This 2020 study followed up The transgenerational impact of Roundup exposure using the Washington State Unversity research group’s most recent methodology in DEET and permethrin cause transgenerational diseases: “The herbicide glyphosate has been shown to promote epigenetic transgenerational inheritance of pathology and disease in subsequent great-grand offspring (F3 generation). The current study was designed to … Continue reading Part 2 of The transgenerational impact of Roundup exposure

Does sulforaphane reach the colon?

This 2020 study subject was antimicrobial activity of sulforaphane: “This study explored the role that digestion and cooking practices play in bioactivity and bioavailability, especially the rarely considered dose delivered to the colon. A broccoli powder soup was prepared which contained 26.5 µmol of sulforaphane per 200 ml portion. Addition of 2% mustard seed powder … Continue reading Does sulforaphane reach the colon?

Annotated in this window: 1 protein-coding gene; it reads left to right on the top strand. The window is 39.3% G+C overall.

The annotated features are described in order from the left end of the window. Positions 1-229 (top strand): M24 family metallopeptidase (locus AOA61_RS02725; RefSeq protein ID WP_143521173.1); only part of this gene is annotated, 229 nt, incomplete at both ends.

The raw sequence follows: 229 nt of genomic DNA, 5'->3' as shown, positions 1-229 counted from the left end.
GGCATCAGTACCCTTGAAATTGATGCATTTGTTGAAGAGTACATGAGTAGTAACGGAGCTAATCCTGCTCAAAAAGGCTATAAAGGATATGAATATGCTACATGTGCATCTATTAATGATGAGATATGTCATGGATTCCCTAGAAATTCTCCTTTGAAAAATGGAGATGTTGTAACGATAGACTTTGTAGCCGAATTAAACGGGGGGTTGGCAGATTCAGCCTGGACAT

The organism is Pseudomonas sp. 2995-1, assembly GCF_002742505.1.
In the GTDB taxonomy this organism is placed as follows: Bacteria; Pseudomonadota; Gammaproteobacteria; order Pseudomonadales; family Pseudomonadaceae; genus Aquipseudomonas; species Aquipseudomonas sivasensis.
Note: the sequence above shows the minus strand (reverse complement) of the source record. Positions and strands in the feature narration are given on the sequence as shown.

Measuring one dimension of health

This 2020 human study asserted: “Our data provides the first epidemiological evidence supporting evidence obtained in preclinical models of metabolic syndrome and NAFLD that demonstrated hepatoprotective effects of phenolic acids. High dietary intake of total phenolic acids is associated with a lower prevalence of non-alcoholic fatty liver disease and insulin resistance. High intake of hydroxybenzoic … Continue reading Measuring one dimension of health

Week 34 of Changing to a youthful phenotype with broccoli sprouts

1. Thank you to readers of this blog who find the 650+ curations and other posts worth their time. I reread blog posts after you read them, and sometimes improve them for our mutual benefit. One such post this week was Broccoli sprout compounds include sinapic acid derivatives. Although it was already fairly detailed, it … Continue reading Week 34 of Changing to a youthful phenotype with broccoli sprouts

Sulforaphane in the Goldilocks zone

This 2020 paper reviewed hormetic effects of a broccoli sprout compound: “Sulforaphane (SFN) induces a broad spectrum of chemoprotective effects across multiple organs that are of importance to public health and clinical medicine. This chemoprotection is dominated by hormetic dose responses that are mediated by the Nrf2/ARE pathway and its complex regulatory interactions with other … Continue reading Sulforaphane in the Goldilocks zone